Jimbo435
Contributor
Contributor

Windows Versions help

I apologize if this in the wrong place.

I am running a Mid 2009 MBP, with OSX 10.11.6 and Fusion 8.5.10

2.53 GHz Intel Core 2 Duo, 8GB DDR3

Can I install a Windows 10 Home VM?

I am currently running Windows XP, and I figure it might be a good time to upgrade.

No heavy usage, just a couple old video games.

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scott28tt
VMware Employee
VMware Employee

@Jimbo435 

It's supported as a guest OS on that version of Fusion: https://www.vmware.com/resources/compatibility/search.php?deviceCategory=software&details=1&operatin...

So any potential issue is really more of a Microsoft question, check the hardware requirements here that you would need (as a minimum) for your VM: https://www.microsoft.com/en-us/windows/windows-10-specifications

 


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Technogeezer
Virtuoso
Virtuoso

According to the VMware Compatibility Guide , Windows 10 is officially supported by Fusion 8.0 and later.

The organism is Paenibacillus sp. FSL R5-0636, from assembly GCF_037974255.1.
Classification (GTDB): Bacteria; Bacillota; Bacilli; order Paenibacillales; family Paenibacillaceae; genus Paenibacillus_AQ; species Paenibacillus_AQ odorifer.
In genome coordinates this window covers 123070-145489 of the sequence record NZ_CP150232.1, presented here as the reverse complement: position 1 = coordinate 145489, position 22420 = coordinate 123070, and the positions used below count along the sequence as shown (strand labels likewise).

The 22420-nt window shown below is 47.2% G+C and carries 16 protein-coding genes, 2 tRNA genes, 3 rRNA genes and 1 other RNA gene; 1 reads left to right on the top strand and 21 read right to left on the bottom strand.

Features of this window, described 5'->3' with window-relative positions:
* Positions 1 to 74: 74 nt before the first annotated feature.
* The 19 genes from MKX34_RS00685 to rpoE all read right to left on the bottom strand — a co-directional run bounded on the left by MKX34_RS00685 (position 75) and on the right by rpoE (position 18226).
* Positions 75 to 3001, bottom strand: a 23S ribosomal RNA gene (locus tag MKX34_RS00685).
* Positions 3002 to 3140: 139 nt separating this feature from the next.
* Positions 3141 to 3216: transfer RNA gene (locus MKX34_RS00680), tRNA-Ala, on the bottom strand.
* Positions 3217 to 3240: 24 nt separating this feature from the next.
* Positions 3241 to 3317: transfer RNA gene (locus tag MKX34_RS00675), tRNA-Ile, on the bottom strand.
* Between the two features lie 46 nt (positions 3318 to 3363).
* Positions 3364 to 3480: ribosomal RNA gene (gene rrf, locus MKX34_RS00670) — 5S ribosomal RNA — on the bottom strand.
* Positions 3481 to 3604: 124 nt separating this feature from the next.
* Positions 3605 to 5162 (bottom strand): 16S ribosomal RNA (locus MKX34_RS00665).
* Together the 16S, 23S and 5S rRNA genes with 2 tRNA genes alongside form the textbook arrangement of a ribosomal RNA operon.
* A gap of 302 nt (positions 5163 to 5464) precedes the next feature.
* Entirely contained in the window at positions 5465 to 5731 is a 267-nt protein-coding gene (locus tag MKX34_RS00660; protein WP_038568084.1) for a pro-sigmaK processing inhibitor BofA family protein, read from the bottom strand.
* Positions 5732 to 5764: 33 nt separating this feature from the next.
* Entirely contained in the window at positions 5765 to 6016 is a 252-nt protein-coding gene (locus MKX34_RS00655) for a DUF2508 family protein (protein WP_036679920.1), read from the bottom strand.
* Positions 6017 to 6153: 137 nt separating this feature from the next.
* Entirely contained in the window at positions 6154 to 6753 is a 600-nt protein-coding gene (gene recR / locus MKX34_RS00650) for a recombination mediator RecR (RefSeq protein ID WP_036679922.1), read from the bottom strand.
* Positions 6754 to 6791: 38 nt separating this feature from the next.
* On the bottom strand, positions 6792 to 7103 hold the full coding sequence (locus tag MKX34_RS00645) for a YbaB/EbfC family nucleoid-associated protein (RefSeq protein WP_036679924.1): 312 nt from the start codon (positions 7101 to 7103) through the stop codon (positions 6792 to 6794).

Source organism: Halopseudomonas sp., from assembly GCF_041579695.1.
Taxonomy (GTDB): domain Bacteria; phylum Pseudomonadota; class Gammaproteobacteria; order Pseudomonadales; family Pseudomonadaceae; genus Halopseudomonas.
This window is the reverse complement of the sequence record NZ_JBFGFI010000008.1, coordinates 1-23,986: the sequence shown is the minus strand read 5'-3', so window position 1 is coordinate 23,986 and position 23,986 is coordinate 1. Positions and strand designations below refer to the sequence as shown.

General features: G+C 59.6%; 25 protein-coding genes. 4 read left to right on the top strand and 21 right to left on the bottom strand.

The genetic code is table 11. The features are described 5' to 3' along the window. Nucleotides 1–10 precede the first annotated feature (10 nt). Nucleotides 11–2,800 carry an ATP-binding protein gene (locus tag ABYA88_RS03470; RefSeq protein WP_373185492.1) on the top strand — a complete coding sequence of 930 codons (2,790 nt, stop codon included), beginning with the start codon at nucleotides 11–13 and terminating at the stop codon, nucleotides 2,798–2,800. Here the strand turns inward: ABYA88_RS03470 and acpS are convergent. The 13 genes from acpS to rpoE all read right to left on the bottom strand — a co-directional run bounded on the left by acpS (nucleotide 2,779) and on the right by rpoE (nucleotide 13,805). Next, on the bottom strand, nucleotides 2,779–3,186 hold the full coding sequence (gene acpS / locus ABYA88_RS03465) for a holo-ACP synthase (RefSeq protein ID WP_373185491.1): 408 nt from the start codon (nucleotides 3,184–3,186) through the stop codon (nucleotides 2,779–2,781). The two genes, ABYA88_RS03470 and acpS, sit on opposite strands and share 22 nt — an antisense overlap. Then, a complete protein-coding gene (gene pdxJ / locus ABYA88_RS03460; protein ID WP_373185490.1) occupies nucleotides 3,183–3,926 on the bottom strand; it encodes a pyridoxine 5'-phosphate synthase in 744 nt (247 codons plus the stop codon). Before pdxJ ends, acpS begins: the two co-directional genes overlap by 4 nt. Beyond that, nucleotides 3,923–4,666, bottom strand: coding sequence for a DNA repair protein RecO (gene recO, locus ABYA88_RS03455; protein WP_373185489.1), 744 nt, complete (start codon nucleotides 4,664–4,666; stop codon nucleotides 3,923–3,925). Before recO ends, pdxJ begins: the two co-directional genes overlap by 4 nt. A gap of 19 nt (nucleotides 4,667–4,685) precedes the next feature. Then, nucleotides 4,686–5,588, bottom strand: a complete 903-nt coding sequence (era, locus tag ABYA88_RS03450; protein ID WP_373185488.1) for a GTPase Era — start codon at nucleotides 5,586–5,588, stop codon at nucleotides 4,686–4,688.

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dlhotka
Champion
Champion

You can install it, but you're going to have performance problems.  Windows 10 wants 2 cores and 2GB of RAM at a minimum.  That'll overload your host and cause resource contention.  Windows 7 (if you have an ISO and key) would be a better option from a performance standpoint, but it's no longer supported and should never connect to the internet.

Unfortunately that applies to your host too - El Cap has security vulnerabilities, and is risky to run these days.  If you can, it's probably time to upgrade to a supported platform.  Note that the new M1 machines cannot presently run windows VM's.

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wila
Immortal
Immortal

If you complain about El Cap having security issues.. then I'd argue that you cannot really advise Windows 7... as it suffers the exact same problem.

In that case.. I would suggest Windows 8.1, it's a bit of a hated version because of the missing start menu, but it is not really a bad windows version and it still gets security updates too. EOL date is 01/10/2023.

So it is a lot safer to use. No problem with support & used resources either.